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National Sleep Week Videos

Day 1 - Monday, March 13

Subject: Why do sleep experts oppose daylight savings time?

Sleep and Circadian Systems

The suprachiasmatic nucleus of the brain is the body’s “master clock”. However, all of the cells of our body signal time. Our daily habits are zeitgebers “time givers”. Light, meals, exercise, social life signal alertness. Our time spent alert and awake generate adenosine that creates the sleep pressure that puts us to sleep at night (process S). When process S is not competing with process C (dictated by light), the body knows it is physiologic night – time to sleep.

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Day 2 - Tuesday, March 14

Subject: How sleep works: have you mastered your Process S & C, and use of zeitgebers?

Getting Better Sleep

Zeitgebers are environmental cues that affect your circadian rhythm (process C). Meals and exercise are examples of zeitgebers, but the most powerful zeitgeber is light and dark. Light suppresses melatonin secretion and if you get too much light in the night, this can prevent you from falling asleep. Try to avoid room lights and electronic lights a few hours before bedtime. Use blue-spectrum light blocking glasses if you need to.

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Managing Sleepless Nights

Establish the bed as a discriminative stimulus for sleep and extinguish any conditioned response of stress in the bedroom by restricting the bed for sleep and intimacy only. Limit the amount of time spent awake in bed, ensure that the bedroom environment is tightly coupled with sleep, and make sure to get in and out of bed at the same time each day.

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Day 3 - Wednesday, March 15

Subject: Can you differentiate emotional exhaustion from sleep deprivation? Are you hungry, sleepy, or stressed?

Sleep and Weight Management

Sleep deprivation causes an increase in ghrelin (“hunger hormone”) and a decrease in leptin (“satiety hormone”). Getting enough sleep is crucial for managing a healthy ghrelin/leptin balance that affects weight and metabolism.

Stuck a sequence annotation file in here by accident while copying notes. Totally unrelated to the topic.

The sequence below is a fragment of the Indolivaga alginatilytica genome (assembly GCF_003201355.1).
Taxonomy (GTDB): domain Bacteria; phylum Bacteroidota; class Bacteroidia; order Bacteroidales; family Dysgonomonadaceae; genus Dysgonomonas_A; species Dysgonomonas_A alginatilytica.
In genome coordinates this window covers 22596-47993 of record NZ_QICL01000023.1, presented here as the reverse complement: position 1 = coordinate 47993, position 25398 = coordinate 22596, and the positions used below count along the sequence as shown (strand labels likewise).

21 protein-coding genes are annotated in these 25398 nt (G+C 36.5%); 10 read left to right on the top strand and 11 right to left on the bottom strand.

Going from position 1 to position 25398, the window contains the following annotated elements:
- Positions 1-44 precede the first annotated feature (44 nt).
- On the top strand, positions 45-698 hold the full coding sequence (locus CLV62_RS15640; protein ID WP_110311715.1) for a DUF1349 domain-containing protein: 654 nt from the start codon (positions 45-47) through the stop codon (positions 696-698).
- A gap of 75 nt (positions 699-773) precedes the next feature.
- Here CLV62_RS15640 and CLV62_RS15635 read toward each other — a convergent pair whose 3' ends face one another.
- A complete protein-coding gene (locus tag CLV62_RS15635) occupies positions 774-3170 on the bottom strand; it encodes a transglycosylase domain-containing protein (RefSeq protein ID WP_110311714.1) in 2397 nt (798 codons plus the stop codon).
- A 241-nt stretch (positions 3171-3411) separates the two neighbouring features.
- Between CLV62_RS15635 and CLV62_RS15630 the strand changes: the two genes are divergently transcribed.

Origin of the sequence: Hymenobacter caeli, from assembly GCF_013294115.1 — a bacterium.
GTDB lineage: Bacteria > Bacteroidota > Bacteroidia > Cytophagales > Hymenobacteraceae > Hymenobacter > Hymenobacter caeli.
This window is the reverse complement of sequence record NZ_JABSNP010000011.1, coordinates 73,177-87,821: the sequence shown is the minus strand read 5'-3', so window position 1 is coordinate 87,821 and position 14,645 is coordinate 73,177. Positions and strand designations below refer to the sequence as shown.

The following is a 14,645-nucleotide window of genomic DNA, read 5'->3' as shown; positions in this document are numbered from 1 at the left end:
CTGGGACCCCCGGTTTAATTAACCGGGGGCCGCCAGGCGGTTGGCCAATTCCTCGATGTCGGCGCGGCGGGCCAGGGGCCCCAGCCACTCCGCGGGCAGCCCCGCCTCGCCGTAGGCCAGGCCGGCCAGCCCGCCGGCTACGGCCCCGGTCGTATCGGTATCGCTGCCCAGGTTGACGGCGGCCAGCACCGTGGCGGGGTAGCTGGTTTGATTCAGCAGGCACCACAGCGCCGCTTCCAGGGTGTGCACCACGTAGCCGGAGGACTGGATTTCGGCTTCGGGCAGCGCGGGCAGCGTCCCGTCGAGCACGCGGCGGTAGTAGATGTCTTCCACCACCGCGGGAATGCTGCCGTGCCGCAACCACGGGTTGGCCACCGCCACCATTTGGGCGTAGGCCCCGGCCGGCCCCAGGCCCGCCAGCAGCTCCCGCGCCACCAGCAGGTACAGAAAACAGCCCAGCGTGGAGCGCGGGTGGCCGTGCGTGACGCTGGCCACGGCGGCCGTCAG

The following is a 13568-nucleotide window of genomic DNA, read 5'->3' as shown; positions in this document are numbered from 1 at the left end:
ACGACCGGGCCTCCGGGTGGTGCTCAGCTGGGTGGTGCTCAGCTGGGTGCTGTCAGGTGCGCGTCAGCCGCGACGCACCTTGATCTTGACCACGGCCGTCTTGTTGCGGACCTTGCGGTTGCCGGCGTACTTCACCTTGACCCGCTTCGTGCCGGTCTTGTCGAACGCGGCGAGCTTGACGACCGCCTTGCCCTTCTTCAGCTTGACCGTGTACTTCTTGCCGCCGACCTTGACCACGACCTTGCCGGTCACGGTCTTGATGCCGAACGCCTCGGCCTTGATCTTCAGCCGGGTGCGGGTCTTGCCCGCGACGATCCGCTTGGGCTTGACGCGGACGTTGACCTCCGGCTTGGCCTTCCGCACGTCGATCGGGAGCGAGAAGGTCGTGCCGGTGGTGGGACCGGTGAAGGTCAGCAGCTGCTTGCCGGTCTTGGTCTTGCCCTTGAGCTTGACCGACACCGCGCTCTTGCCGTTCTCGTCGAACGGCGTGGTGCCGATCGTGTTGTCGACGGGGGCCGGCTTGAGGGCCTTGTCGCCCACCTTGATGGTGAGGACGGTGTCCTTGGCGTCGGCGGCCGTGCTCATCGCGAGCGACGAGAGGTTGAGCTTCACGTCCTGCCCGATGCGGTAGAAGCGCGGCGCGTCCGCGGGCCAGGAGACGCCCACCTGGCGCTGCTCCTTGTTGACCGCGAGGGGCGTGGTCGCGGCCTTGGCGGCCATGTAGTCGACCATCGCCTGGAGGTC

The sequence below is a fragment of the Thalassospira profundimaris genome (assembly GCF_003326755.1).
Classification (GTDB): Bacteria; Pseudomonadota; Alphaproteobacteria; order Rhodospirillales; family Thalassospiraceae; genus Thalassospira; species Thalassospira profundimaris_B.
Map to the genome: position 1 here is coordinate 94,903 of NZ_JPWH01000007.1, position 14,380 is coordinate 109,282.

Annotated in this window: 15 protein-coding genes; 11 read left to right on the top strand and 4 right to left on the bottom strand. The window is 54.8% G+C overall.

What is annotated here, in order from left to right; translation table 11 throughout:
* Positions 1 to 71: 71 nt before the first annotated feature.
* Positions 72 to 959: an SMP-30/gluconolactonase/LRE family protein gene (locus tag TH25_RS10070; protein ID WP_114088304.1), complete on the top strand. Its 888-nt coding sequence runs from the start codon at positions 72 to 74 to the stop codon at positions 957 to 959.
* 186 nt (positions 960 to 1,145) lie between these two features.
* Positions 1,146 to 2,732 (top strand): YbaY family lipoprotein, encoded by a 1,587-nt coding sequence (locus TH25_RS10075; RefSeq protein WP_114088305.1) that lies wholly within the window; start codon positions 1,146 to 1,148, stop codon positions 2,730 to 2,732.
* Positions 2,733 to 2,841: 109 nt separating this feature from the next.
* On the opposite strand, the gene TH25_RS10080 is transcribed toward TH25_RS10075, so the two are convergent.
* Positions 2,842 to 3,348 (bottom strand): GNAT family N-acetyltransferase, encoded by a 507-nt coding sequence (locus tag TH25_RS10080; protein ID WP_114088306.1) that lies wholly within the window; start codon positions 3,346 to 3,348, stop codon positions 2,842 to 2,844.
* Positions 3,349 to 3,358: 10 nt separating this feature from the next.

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Day 4 - Thursday, March 16

Subject: Does sleep deprivation put you at increased your risk for inflammation and infections, and reduce your response to vaccines?

Sleep and Immunity

Sleep deprivation leads to increases in IL1 and TNF and other cytokines that affect the immune response to pathogens. Make sure to get adequate sleep to help ward off infections. There is also evidence to suggest adequate sleep may boost your response to vaccines.

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Day 5 - Friday, March 17

Subject: How does sleep effect performance? How do we manage sleep with aging?

Sleep and Performance

Dr. Zinchuk explains that sleep deprivation adversely affects your attention, response times, memory, critical thinking, decision-making, ability to read emotions, and can result in incorrect conclusions and errors.

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Sleep and Aging

As we age, are melatonin starts rising at an earlier hour in the night, thus we may tend to go to sleep earlier than when we were younger. We still require the same number of hours of sleep (7-9 hours on average), so we may also rise earlier. Our sleep is more likely to be disturbed by medical conditions, medications, or substance use.

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